At a time when they feel adrift, the GOP will attempt one more time to motivate their base with phony votes on phony issues that bear little import to the real challenges facing this country. And there are numerous indications, even from Bob Novak, that the RNC and White House will tell GOP incumbents to ignore their own records, and instead make the contests about choices between a Democrat who wants to “raise your taxes and raise the white flag” in Iraq, and incumbents who fully support President Bush.
Perfect. This plays into the Democrats’ “rubber stamp” critique against the GOP incumbents in Congress, and reinforces a call for a new Congress to be an effective check and balance against a president with a 34% approval rating. If the GOP wants to tie themselves to a president with Nixonian approval ratings, swell. In short, the White House will force GOP incumbents to defend Bush and the war, while running on gay marriage, abortion, and the pledge of allegiance. Will Democrats be able to capitalize on the good fortune that is about to fall into their laps and push as many GOP incumbents into this political buzz saw as possible?
There are several ways to do so. First, don’t let them run away from their records. Hang every vote to give $1 trillion to Iraq around the necks of GOP incumbents, and specifically point out which GOP senators voted for the DeMint amendment last week to strip $1 trillion from Social Security, as we suggested. In fact, Chuck Schumer is planning on doing this. Remind voters over and over again which party wanted to destroy Social Security, and which party is trying to destroy Medicare.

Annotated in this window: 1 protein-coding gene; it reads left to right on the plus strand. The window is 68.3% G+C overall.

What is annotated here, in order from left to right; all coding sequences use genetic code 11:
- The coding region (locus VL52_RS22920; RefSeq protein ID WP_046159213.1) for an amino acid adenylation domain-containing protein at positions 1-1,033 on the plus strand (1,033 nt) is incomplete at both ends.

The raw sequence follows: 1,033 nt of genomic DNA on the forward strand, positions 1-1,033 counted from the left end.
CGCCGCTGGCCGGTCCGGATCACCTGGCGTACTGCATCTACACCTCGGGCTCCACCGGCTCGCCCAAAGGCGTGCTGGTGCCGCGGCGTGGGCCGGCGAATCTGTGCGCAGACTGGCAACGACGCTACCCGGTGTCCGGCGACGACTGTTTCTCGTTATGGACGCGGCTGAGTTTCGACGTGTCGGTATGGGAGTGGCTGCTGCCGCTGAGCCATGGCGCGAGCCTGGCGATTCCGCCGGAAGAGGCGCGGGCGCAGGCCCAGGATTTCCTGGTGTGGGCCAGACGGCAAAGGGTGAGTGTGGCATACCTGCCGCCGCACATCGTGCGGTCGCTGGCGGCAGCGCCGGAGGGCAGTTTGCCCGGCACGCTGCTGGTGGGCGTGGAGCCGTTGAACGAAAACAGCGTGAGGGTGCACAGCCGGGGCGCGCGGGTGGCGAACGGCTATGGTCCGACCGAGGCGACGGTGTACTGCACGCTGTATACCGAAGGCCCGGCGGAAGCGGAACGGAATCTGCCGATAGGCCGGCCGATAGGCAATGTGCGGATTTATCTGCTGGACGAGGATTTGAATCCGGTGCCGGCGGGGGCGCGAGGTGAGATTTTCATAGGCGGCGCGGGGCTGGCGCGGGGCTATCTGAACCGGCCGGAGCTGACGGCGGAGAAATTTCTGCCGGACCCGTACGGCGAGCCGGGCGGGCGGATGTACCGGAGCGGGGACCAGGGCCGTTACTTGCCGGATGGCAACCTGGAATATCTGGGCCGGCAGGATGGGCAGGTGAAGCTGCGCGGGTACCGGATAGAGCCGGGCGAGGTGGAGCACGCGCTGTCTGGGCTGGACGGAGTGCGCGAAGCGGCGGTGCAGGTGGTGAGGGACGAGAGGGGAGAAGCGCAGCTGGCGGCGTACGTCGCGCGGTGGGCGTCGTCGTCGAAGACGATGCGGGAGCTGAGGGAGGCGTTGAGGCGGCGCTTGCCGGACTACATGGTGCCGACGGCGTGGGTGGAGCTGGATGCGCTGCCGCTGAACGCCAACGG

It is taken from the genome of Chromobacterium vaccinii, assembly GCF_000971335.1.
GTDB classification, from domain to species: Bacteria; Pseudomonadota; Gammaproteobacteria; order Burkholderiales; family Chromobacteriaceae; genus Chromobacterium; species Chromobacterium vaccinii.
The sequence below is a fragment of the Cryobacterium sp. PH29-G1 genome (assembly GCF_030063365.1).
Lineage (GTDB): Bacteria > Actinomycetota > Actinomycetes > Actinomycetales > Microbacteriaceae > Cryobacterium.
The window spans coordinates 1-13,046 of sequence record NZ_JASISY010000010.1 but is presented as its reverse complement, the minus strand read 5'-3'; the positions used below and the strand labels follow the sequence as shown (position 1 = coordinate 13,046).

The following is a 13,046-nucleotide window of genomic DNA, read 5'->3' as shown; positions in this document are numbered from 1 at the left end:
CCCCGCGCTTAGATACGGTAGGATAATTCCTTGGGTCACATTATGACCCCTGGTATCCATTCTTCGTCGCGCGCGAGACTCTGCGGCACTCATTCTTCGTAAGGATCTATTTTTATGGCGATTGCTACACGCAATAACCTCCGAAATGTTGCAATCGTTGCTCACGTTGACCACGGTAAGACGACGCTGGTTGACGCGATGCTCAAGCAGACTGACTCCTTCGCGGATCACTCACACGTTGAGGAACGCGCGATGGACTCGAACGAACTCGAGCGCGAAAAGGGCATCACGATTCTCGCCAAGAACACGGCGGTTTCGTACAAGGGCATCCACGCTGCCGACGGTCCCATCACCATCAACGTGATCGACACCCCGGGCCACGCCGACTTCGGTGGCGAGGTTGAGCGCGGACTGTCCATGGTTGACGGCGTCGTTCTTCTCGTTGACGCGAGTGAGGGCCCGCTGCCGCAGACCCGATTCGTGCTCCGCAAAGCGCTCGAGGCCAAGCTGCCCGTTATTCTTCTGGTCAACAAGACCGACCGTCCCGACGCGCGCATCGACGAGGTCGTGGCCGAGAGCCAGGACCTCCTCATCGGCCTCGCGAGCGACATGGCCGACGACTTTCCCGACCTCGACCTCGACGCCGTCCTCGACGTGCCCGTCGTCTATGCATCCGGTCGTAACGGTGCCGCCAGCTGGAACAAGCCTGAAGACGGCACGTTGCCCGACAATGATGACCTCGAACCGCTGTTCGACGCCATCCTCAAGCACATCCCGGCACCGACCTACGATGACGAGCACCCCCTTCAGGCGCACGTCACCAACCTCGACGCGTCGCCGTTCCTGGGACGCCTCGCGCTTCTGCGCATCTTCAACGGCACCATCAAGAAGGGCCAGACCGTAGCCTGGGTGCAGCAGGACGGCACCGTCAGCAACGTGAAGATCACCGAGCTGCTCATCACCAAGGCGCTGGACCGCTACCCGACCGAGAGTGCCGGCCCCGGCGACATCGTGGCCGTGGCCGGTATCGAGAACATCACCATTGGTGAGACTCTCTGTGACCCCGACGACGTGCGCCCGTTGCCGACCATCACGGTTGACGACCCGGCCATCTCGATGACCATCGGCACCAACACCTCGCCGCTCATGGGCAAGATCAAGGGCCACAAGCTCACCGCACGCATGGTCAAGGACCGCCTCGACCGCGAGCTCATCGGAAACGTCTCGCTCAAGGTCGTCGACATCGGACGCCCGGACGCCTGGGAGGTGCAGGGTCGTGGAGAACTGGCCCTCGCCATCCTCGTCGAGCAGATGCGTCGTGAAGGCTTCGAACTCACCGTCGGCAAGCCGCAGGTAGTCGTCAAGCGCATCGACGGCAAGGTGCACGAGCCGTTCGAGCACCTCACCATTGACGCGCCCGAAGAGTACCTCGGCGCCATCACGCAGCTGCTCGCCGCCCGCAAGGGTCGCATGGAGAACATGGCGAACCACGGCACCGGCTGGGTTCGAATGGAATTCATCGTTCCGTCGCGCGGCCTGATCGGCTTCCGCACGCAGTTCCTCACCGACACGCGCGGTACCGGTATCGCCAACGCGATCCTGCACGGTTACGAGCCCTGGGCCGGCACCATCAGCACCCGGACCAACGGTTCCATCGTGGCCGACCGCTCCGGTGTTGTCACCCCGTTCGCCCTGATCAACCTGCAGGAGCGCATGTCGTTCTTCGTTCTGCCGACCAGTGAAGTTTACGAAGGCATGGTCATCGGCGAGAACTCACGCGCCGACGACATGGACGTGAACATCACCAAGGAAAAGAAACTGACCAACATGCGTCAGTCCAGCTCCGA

Second, preempt the GOP by asking voters if they want this same crowd in Congress to rubber-stamp this White House into another war in Iran.
Third, ask the voters if they will be misdirected again into distractions about gay marriage, abortion, flag burning, faulty patriotism, taxes, and the pledge of allegiance while the GOP covers up its ineptitude, incompetence, detachment from Main Street, and raiding of the federal treasury for the privileged few?
Don’t kid yourselves; the GOP is scared about November, and they must resort once again to scaring the American Taliban to have any hope of keeping power. But the GOP is worrying about places like Florida this fall (and whack-job candidates that say “God made me run”), and they see signs that the economy will slow in the second half of this year, smack dab in the middle of the midterm elections, which is a recipe for an Iran war drive.
Democrats need to learn from their 2002 mistakes by preempting the GOP’s likely 2006 talking points on Iraq, taxes, and gays, by setting the negatives now. Just like they did successfully with Social Security last spring, it is critical for Democrats to undercut the GOP arguments now and ask the right questions of voters, before the GOP can establish the narrative within their corporate media. While the White House ties the fate of GOP incumbents to Bush, Democrats can knock the legs out from under the RNC’s “united we stand, divided we fall” campaign and strangle the GOP’s fall campaign in its crib.
Thanks to ThinkProgress for the image